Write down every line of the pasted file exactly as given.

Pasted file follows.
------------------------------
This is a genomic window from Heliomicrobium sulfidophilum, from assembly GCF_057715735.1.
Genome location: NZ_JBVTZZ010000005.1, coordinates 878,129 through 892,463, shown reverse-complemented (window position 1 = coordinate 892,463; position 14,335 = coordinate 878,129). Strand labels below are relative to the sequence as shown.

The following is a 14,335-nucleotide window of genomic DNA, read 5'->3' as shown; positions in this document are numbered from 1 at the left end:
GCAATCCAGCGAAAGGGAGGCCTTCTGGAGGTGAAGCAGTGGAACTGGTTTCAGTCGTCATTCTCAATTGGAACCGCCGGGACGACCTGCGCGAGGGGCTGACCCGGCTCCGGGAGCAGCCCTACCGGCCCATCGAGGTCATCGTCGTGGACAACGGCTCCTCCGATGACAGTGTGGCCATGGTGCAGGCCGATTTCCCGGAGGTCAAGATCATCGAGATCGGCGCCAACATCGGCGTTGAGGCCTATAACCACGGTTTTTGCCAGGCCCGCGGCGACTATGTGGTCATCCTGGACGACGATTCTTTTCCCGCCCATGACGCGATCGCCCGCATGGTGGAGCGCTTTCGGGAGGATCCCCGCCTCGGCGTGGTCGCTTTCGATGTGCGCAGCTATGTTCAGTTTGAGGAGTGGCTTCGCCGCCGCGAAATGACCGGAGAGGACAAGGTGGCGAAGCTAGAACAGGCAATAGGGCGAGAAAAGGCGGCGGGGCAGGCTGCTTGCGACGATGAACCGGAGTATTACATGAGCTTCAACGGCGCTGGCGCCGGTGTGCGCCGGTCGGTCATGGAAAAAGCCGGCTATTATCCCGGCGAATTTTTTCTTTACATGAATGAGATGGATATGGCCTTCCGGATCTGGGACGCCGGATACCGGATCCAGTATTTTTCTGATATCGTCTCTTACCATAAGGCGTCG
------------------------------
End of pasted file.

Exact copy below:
This is a genomic window from Heliomicrobium sulfidophilum, from assembly GCF_057715735.1.
Genome location: NZ_JBVTZZ010000005.1, coordinates 878,129 through 892,463, shown reverse-complemented (window position 1 = coordinate 892,463; position 14,335 = coordinate 878,129). Strand labels below are relative to the sequence as shown.

The following is a 14,335-nucleotide window of genomic DNA, read 5'->3' as shown; positions in this document are numbered from 1 at the left end:
GCAATCCAGCGAAAGGGAGGCCTTCTGGAGGTGAAGCAGTGGAACTGGTTTCAGTCGTCATTCTCAATTGGAACCGCCGGGACGACCTGCGCGAGGGGCTGACCCGGCTCCGGGAGCAGCCCTACCGGCCCATCGAGGTCATCGTCGTGGACAACGGCTCCTCCGATGACAGTGTGGCCATGGTGCAGGCCGATTTCCCGGAGGTCAAGATCATCGAGATCGGCGCCAACATCGGCGTTGAGGCCTATAACCACGGTTTTTGCCAGGCCCGCGGCGACTATGTGGTCATCCTGGACGACGATTCTTTTCCCGCCCATGACGCGATCGCCCGCATGGTGGAGCGCTTTCGGGAGGATCCCCGCCTCGGCGTGGTCGCTTTCGATGTGCGCAGCTATGTTCAGTTTGAGGAGTGGCTTCGCCGCCGCGAAATGACCGGAGAGGACAAGGTGGCGAAGCTAGAACAGGCAATAGGGCGAGAAAAGGCGGCGGGGCAGGCTGCTTGCGACGATGAACCGGAGTATTACATGAGCTTCAACGGCGCTGGCGCCGGTGTGCGCCGGTCGGTCATGGAAAAAGCCGGCTATTATCCCGGCGAATTTTTTCTTTACATGAATGAGATGGATATGGCCTTCCGGATCTGGGACGCCGGATACCGGATCCAGTATTTTTCTGATATCGTCTCTTACCATAAGGCGTCG